Egg Flower Soup
1 quart Chicken stock
1 T. Cornstarch
3 T. cold water
One can of sliced bamboo shoots
One can of sliced water chestnuts
Frozen mixed veggies, optional
Three eggs, beaten
Put the chicken stock in a pot and bring to a boil. Dump in the veggies and allow to simmer about 10 minutes. Mix the cornstarch and cold water and then whisk into the soup, until just thickened. Turn off the heat, but keep whisking and pour the beaten eggs into the soup. The eggs will cook and separate as they hit the hot liquid.
Egg Flower Soup is one of those recipes I got from my mom. Usually, she would make this the night after we had a baked chicken for dinner. She would cook down the chicken carcass for soup in the crockpot overnight and the whole next day. The house smelled fantastic, and it made loads of stock for future soup recipes. She also would do the same thing with our turkey from holidays. So, note that on these recipes where I call for chicken stock, I have also used turkey stock.
Chicken Noodle Soup
1-quart chicken or turkey stock
Meat leftover from that turkey or chicken carcass, or some chicken breasts
4-6 carrots, diced
2-3 celery stalks, chopped so thin your kids can’t even begin to pick it out
One onion, diced
Three cloves of garlic, diced
Big thick pasta noodle, tubes, or rotini
Toss everything but the noodles into a crockpot. Cook for 8 hours on low and then add cooked pasta right before serving. This is one of the best soups when you’re feeling under the weather.
1 lb stew beef
2-3 cloves garlic (I err on the side of caution and use 5-6)
One onion, chopped
One can diced tomatoes
One can tomato paste
1 T. paprika
1 T. Worcestershire sauce
2 cups beef stock
One bell pepper, sliced
Egg noodles, rice, or mashed potatoes
Goulash is another slow-cooker recipe from my mom. Brown the stew beef, garlic, and onions, then toss into the slow cooker. Mix the tomatoes, tomato paste, paprika, Worcestershire, and stock, then add to slow cooker. Cook on low for 8 hours. Toss in the sliced bell pepper the last 30 minutes, so it cooks but isn’t mushy. Serve over prepared starch and top with sour cream.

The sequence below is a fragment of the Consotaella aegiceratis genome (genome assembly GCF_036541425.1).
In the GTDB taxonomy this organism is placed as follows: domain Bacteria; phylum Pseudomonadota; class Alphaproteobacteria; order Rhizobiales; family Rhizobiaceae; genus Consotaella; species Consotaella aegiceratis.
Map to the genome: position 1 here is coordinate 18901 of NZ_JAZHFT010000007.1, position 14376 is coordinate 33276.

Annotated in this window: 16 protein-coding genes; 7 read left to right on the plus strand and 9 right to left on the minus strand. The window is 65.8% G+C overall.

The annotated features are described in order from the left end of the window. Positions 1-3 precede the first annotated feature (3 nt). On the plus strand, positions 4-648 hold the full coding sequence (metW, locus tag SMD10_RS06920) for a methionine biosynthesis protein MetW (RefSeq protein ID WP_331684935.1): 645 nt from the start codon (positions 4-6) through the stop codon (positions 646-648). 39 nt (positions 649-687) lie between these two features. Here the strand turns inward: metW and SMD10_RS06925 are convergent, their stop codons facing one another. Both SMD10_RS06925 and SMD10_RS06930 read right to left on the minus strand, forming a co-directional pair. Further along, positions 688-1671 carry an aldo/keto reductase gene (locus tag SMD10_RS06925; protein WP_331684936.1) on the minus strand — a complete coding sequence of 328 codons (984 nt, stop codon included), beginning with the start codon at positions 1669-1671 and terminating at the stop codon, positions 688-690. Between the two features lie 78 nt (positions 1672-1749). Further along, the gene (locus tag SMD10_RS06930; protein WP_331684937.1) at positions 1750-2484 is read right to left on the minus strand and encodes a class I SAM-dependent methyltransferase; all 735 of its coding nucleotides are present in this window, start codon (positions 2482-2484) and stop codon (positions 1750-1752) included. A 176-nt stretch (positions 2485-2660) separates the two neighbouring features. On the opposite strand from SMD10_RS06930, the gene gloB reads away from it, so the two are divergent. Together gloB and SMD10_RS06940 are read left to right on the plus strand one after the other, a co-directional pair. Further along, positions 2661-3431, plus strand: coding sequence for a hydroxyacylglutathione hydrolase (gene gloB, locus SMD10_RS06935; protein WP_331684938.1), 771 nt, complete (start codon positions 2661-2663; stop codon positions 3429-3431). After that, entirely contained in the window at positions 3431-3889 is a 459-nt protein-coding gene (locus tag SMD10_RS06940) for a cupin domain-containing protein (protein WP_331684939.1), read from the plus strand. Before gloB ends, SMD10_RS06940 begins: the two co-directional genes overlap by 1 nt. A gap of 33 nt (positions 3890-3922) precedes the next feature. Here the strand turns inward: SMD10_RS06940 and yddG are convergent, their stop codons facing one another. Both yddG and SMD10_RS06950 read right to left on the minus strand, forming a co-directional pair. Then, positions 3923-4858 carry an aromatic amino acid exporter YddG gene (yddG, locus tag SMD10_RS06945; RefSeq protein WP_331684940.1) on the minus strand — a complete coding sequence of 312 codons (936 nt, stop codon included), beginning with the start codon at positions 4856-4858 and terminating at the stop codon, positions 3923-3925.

Speaking of leftovers, my grandma is notorious for having jars of pickle juice in her fridge. I found this recipe when I was cleaning and having an existential crisis over throwing out something my grandmother could use. Grandma grew up through the Great Depression, and old conservation habits die hard. My grandpa now asks me to make this when I come to visit. Good thing there’s always pickle juice in the fridge.
Lasagna takes so long to make. Not when it is in soup form, though. I love that this recipe cooks in a slow cooker. A few extra minutes in the morning means dinner is waiting by the time I get home from work at night.
I love it anytime I can copy a restaurant quality recipe. This soup is amazing. I have a friend with a potato sensitivity, so we use sweet potatoes in this when she is coming over. It’s equally amazing. My husband also prefers it when I use spinach instead of kale. I tend to skip the red pepper flakes and, instead, use a spicy sausage. Don’t be afraid to change things around with this one to find what works for you.
I am the only one in my home that likes curry. Or butternut squash. I take this as my lunch for work because it reheats so well.
My in-laws lived in Vietnam for five years and brought back their love for Pho. Pho is a bit more hands-on and is a weekend soup. I make it with chicken most often but also dabbled in beef and just plain veggies as well.
We hope you enjoy trying these ten soup recipes. What are your family’s favorite soups? Please share with us!